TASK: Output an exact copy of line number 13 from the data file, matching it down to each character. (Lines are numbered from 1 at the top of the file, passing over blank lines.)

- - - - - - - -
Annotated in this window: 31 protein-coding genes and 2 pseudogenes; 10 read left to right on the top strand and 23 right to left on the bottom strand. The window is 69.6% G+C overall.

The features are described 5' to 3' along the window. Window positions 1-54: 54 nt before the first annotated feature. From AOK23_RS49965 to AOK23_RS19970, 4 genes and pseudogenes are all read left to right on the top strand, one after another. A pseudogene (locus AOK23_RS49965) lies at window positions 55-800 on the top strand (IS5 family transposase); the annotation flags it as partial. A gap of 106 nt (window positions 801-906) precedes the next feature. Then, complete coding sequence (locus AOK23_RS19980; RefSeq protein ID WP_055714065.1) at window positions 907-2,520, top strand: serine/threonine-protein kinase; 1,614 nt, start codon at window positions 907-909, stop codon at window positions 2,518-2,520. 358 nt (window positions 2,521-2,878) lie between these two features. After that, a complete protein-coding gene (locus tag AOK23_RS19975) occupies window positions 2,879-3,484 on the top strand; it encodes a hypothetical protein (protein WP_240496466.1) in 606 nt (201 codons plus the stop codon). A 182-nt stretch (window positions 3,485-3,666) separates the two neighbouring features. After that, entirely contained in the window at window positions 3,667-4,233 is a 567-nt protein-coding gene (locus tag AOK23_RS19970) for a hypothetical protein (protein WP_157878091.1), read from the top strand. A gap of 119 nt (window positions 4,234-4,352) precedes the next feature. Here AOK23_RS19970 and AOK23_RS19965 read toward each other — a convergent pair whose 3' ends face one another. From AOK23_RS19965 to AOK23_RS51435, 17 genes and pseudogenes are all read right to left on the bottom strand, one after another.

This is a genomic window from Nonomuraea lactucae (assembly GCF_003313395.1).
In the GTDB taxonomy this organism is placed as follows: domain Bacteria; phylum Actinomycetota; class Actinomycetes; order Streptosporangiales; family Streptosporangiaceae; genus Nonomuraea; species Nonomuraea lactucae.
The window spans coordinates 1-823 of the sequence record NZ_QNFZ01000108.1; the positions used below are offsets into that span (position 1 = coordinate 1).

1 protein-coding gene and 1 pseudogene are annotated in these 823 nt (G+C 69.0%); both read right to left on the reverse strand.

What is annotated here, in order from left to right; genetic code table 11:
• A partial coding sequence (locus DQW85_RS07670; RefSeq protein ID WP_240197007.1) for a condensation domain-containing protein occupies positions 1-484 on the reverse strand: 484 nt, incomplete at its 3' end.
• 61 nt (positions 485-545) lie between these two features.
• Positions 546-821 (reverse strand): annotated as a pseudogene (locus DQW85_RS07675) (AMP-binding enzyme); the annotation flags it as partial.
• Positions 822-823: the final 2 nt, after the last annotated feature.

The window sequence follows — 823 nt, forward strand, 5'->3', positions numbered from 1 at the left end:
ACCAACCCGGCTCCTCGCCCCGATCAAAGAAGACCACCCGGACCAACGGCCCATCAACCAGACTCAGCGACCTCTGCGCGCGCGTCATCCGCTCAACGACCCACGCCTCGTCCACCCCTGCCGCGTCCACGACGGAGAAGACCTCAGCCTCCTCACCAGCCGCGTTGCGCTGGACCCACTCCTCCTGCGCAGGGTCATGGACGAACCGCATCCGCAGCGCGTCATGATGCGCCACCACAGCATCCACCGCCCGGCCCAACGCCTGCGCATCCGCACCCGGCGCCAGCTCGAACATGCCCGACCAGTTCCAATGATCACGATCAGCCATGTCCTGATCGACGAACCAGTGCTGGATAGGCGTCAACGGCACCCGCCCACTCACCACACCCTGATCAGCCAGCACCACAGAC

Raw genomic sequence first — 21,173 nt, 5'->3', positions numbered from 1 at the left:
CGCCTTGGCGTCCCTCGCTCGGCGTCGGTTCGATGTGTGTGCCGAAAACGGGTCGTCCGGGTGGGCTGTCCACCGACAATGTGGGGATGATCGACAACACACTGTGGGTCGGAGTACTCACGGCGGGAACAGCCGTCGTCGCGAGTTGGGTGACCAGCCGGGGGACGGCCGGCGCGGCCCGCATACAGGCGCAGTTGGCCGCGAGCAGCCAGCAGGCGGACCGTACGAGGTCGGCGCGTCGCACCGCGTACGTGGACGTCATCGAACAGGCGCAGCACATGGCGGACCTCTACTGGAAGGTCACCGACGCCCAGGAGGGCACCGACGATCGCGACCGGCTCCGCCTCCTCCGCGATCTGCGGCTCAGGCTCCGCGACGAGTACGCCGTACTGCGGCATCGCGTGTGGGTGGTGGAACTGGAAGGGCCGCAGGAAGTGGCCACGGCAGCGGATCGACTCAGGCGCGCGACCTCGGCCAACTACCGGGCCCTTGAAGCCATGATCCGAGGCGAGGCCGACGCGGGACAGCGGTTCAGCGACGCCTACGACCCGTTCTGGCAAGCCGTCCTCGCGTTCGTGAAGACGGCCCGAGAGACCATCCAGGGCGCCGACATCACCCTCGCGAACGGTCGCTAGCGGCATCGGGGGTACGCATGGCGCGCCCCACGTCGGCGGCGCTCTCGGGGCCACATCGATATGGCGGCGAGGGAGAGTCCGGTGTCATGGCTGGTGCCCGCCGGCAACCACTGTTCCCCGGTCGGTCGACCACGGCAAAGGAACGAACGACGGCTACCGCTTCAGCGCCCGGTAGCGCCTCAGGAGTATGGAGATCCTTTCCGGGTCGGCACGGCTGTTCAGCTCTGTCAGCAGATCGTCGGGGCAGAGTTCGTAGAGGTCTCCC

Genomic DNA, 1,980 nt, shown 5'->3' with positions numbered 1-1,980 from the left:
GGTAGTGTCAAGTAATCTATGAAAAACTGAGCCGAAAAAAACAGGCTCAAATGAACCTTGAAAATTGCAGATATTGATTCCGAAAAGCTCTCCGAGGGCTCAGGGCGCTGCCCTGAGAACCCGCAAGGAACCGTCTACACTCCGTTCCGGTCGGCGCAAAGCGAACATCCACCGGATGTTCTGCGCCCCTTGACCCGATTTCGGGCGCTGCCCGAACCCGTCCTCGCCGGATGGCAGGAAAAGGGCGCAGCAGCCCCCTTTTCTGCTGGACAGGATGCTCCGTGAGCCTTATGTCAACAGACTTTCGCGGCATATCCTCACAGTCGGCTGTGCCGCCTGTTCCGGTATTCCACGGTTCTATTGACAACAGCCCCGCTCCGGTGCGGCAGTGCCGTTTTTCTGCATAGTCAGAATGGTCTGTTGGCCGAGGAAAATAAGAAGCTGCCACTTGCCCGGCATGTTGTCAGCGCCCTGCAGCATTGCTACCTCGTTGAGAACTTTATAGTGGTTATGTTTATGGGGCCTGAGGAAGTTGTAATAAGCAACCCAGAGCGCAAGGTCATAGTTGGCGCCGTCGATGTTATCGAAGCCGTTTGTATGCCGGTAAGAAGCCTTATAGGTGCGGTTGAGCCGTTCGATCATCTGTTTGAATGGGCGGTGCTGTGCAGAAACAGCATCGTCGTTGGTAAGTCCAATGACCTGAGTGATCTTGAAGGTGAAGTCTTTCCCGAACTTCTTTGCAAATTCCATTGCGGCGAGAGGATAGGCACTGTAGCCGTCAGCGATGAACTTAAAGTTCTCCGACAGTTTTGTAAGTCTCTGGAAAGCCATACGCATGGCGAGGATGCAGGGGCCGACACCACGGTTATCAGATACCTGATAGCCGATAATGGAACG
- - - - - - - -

ACCAACCCGGCTCCTCGCCCCGATCAAAGAAGACCACCCGGACCAACGGCCCATCAACCAGACTCAGCGACCTCTGCGCGCGCGTCATCCGCTCAACGACCCACGCCTCGTCCACCCCTGCCGCGTCCACGACGGAGAAGACCTCAGCCTCCTCACCAGCCGCGTTGCGCTGGACCCACTCCTCCTGCGCAGGGTCATGGACGAACCGCATCCGCAGCGCGTCATGATGCGCCACCACAGCATCCACCGCCCGGCCCAACGCCTGCGCATCCGCACCCGGCGCCAGCTCGAACATGCCCGACCAGTTCCAATGATCACGATCAGCCATGTCCTGATCGACGAACCAGTGCTGGATAGGCGTCAACGGCACCCGCCCACTCACCACACCCTGATCAGCCAGCACCACAGAC